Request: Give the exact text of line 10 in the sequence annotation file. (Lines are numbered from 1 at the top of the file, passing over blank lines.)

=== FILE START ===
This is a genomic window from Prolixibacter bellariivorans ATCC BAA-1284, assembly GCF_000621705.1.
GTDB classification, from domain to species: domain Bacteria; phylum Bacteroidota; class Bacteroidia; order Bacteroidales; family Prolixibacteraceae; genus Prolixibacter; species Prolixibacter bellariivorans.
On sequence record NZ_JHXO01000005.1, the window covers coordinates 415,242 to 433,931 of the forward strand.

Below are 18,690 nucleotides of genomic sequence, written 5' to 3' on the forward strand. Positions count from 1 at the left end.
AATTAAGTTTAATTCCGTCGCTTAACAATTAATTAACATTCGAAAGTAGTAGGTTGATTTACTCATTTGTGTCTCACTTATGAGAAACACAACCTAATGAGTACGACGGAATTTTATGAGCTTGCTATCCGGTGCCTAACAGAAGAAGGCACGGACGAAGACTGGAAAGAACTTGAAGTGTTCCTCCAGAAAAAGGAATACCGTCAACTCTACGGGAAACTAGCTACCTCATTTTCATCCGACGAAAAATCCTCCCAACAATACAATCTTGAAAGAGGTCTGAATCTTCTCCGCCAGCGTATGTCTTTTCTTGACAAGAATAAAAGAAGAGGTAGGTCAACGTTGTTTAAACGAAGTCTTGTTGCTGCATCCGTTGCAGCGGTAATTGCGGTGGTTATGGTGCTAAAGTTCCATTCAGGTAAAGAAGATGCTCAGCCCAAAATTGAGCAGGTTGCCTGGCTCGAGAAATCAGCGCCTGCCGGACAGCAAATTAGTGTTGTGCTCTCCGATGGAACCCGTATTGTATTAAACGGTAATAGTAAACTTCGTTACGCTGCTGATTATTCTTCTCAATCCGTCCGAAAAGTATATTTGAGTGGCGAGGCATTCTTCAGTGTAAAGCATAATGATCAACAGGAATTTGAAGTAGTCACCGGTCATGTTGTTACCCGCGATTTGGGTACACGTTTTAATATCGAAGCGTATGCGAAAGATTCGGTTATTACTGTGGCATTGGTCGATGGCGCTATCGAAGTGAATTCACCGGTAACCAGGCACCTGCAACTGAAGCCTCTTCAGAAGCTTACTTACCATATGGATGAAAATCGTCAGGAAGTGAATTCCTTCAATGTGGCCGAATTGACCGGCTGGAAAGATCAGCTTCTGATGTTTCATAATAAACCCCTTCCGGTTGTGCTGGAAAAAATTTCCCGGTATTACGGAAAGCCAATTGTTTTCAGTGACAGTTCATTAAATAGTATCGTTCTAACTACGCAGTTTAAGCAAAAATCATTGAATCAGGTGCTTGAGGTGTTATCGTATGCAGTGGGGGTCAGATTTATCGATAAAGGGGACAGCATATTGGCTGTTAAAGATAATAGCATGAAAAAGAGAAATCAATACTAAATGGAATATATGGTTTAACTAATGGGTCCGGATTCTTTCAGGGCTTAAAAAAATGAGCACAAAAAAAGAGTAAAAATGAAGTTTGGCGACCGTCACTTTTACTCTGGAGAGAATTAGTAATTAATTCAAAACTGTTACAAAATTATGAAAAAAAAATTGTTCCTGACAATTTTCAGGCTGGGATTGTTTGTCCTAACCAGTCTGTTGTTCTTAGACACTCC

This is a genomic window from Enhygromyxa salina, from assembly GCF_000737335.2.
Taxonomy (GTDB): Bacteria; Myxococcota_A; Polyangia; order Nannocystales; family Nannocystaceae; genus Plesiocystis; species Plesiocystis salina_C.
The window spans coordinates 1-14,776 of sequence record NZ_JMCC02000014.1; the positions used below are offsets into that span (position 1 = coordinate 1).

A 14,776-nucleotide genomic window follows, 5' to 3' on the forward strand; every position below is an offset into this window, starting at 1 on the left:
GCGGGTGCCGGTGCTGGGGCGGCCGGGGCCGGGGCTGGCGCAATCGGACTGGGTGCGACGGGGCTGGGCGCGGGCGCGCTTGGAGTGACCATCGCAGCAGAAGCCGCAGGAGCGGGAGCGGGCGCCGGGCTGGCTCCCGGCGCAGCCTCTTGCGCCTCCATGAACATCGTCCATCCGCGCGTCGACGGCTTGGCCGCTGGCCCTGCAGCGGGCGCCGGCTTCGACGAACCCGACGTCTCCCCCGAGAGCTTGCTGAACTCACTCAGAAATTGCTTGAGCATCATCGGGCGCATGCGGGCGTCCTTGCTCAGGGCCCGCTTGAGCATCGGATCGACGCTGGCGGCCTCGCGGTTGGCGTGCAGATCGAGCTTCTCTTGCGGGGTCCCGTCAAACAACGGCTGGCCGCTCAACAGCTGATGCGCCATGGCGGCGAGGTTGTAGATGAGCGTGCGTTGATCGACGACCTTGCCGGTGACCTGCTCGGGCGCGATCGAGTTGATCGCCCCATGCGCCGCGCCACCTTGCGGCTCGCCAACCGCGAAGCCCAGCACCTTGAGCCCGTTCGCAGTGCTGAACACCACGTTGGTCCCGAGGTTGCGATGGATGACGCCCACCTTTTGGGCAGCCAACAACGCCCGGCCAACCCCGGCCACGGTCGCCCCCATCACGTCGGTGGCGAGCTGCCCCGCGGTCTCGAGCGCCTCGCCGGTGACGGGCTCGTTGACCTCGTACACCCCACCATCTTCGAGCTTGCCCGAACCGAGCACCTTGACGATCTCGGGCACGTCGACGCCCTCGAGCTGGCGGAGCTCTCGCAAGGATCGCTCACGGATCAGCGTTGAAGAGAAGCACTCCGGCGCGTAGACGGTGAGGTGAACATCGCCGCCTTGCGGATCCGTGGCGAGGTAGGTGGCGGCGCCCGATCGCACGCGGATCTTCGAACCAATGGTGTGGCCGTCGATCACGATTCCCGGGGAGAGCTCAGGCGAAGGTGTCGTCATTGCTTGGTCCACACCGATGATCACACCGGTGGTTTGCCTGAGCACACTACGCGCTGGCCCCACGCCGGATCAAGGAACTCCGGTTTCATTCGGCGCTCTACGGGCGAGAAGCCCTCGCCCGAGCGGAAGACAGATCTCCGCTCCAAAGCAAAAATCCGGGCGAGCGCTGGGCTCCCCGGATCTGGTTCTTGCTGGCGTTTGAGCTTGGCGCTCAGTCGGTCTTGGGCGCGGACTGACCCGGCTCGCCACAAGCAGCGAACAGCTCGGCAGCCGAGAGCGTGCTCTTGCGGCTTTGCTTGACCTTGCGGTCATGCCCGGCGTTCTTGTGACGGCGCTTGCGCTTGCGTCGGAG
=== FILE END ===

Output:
GCGGGTGCCGGTGCTGGGGCGGCCGGGGCCGGGGCTGGCGCAATCGGACTGGGTGCGACGGGGCTGGGCGCGGGCGCGCTTGGAGTGACCATCGCAGCAGAAGCCGCAGGAGCGGGAGCGGGCGCCGGGCTGGCTCCCGGCGCAGCCTCTTGCGCCTCCATGAACATCGTCCATCCGCGCGTCGACGGCTTGGCCGCTGGCCCTGCAGCGGGCGCCGGCTTCGACGAACCCGACGTCTCCCCCGAGAGCTTGCTGAACTCACTCAGAAATTGCTTGAGCATCATCGGGCGCATGCGGGCGTCCTTGCTCAGGGCCCGCTTGAGCATCGGATCGACGCTGGCGGCCTCGCGGTTGGCGTGCAGATCGAGCTTCTCTTGCGGGGTCCCGTCAAACAACGGCTGGCCGCTCAACAGCTGATGCGCCATGGCGGCGAGGTTGTAGATGAGCGTGCGTTGATCGACGACCTTGCCGGTGACCTGCTCGGGCGCGATCGAGTTGATCGCCCCATGCGCCGCGCCACCTTGCGGCTCGCCAACCGCGAAGCCCAGCACCTTGAGCCCGTTCGCAGTGCTGAACACCACGTTGGTCCCGAGGTTGCGATGGATGACGCCCACCTTTTGGGCAGCCAACAACGCCCGGCCAACCCCGGCCACGGTCGCCCCCATCACGTCGGTGGCGAGCTGCCCCGCGGTCTCGAGCGCCTCGCCGGTGACGGGCTCGTTGACCTCGTACACCCCACCATCTTCGAGCTTGCCCGAACCGAGCACCTTGACGATCTCGGGCACGTCGACGCCCTCGAGCTGGCGGAGCTCTCGCAAGGATCGCTCACGGATCAGCGTTGAAGAGAAGCACTCCGGCGCGTAGACGGTGAGGTGAACATCGCCGCCTTGCGGATCCGTGGCGAGGTAGGTGGCGGCGCCCGATCGCACGCGGATCTTCGAACCAATGGTGTGGCCGTCGATCACGATTCCCGGGGAGAGCTCAGGCGAAGGTGTCGTCATTGCTTGGTCCACACCGATGATCACACCGGTGGTTTGCCTGAGCACACTACGCGCTGGCCCCACGCCGGATCAAGGAACTCCGGTTTCATTCGGCGCTCTACGGGCGAGAAGCCCTCGCCCGAGCGGAAGACAGATCTCCGCTCCAAAGCAAAAATCCGGGCGAGCGCTGGGCTCCCCGGATCTGGTTCTTGCTGGCGTTTGAGCTTGGCGCTCAGTCGGTCTTGGGCGCGGACTGACCCGGCTCGCCACAAGCAGCGAACAGCTCGGCAGCCGAGAGCGTGCTCTTGCGGCTTTGCTTGACCTTGCGGTCATGCCCGGCGTTCTTGTGACGGCGCTTGCGCTTGCGTCGGAG